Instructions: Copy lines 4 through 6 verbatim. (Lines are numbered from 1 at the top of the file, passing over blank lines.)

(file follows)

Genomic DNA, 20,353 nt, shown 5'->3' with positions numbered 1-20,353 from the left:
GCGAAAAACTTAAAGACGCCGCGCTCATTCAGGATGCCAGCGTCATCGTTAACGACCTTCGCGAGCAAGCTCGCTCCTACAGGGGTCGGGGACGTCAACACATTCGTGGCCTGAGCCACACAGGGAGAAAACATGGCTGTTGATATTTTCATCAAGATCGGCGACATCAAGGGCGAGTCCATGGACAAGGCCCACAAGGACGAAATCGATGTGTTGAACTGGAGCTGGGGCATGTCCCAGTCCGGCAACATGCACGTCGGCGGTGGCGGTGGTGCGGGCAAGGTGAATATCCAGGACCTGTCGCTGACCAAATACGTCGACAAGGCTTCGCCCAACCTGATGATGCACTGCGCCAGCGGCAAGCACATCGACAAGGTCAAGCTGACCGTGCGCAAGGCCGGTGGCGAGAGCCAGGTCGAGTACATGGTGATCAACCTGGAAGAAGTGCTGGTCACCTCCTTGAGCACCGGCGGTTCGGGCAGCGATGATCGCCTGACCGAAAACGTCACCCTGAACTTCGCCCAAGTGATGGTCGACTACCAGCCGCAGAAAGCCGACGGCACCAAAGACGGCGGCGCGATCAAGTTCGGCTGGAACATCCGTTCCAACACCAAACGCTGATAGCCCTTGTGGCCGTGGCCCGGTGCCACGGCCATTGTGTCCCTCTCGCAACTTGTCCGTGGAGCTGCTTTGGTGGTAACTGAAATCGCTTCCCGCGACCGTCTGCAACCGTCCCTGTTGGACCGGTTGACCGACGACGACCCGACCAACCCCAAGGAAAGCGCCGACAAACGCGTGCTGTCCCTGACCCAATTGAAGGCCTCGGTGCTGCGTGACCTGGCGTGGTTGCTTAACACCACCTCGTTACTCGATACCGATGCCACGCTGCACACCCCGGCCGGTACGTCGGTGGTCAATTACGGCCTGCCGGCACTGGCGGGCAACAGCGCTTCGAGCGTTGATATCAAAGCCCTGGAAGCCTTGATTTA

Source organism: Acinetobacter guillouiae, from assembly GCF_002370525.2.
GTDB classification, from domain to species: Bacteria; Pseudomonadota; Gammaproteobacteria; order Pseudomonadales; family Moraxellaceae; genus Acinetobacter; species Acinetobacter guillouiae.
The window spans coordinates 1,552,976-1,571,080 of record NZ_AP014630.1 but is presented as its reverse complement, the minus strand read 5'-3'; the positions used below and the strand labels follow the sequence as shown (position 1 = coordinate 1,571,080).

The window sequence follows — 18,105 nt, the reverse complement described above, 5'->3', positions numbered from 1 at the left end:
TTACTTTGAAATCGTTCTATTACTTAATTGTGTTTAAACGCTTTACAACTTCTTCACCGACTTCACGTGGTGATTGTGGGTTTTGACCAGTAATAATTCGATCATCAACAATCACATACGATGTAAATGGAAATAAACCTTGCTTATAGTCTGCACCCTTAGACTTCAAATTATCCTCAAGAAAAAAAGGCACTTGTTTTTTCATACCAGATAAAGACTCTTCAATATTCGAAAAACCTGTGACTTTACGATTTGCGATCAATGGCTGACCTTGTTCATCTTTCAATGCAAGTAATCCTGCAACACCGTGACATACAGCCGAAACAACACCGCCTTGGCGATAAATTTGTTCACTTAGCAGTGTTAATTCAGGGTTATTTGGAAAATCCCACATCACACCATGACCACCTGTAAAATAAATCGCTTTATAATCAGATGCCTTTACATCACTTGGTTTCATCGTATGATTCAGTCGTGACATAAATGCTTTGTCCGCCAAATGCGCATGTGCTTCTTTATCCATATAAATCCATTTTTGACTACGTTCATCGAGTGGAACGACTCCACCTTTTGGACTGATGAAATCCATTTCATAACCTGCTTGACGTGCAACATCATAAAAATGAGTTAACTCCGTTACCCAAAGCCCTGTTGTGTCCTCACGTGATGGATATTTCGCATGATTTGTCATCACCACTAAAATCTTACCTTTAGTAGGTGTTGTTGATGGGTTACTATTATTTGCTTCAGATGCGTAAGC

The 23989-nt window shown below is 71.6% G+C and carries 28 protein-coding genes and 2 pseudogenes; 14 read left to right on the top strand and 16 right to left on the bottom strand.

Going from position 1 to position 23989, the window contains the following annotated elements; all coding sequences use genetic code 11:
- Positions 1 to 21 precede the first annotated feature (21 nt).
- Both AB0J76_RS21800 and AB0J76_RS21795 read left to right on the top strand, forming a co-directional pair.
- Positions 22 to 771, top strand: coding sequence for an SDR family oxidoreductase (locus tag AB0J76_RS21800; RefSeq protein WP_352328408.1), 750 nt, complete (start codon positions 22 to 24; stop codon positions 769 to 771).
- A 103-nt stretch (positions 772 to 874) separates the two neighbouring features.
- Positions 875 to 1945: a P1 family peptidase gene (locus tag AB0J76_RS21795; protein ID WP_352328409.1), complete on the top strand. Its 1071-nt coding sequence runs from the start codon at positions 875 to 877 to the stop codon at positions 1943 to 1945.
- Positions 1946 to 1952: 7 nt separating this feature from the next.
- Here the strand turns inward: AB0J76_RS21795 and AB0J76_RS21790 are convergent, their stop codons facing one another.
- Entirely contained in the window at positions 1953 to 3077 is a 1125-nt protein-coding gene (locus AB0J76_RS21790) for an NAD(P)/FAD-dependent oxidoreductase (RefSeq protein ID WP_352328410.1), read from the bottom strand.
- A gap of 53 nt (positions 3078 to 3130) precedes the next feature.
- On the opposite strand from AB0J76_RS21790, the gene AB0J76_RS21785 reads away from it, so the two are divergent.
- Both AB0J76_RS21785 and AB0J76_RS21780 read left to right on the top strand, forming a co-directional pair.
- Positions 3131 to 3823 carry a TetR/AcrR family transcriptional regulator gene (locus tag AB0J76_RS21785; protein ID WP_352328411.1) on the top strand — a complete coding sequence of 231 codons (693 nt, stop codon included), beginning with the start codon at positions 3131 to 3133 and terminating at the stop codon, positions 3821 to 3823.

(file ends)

GTDB classification, from domain to species: Bacteria; Pseudomonadota; Gammaproteobacteria; order Pseudomonadales; family Moraxellaceae; genus Acinetobacter; species Acinetobacter guillouiae.
The window spans coordinates 1,552,976-1,571,080 of record NZ_AP014630.1 but is presented as its reverse complement, the minus strand read 5'-3'; the positions used below and the strand labels follow the sequence as shown (position 1 = coordinate 1,571,080).

The window sequence follows — 18,105 nt, the reverse complement described above, 5'->3', positions numbered from 1 at the left end: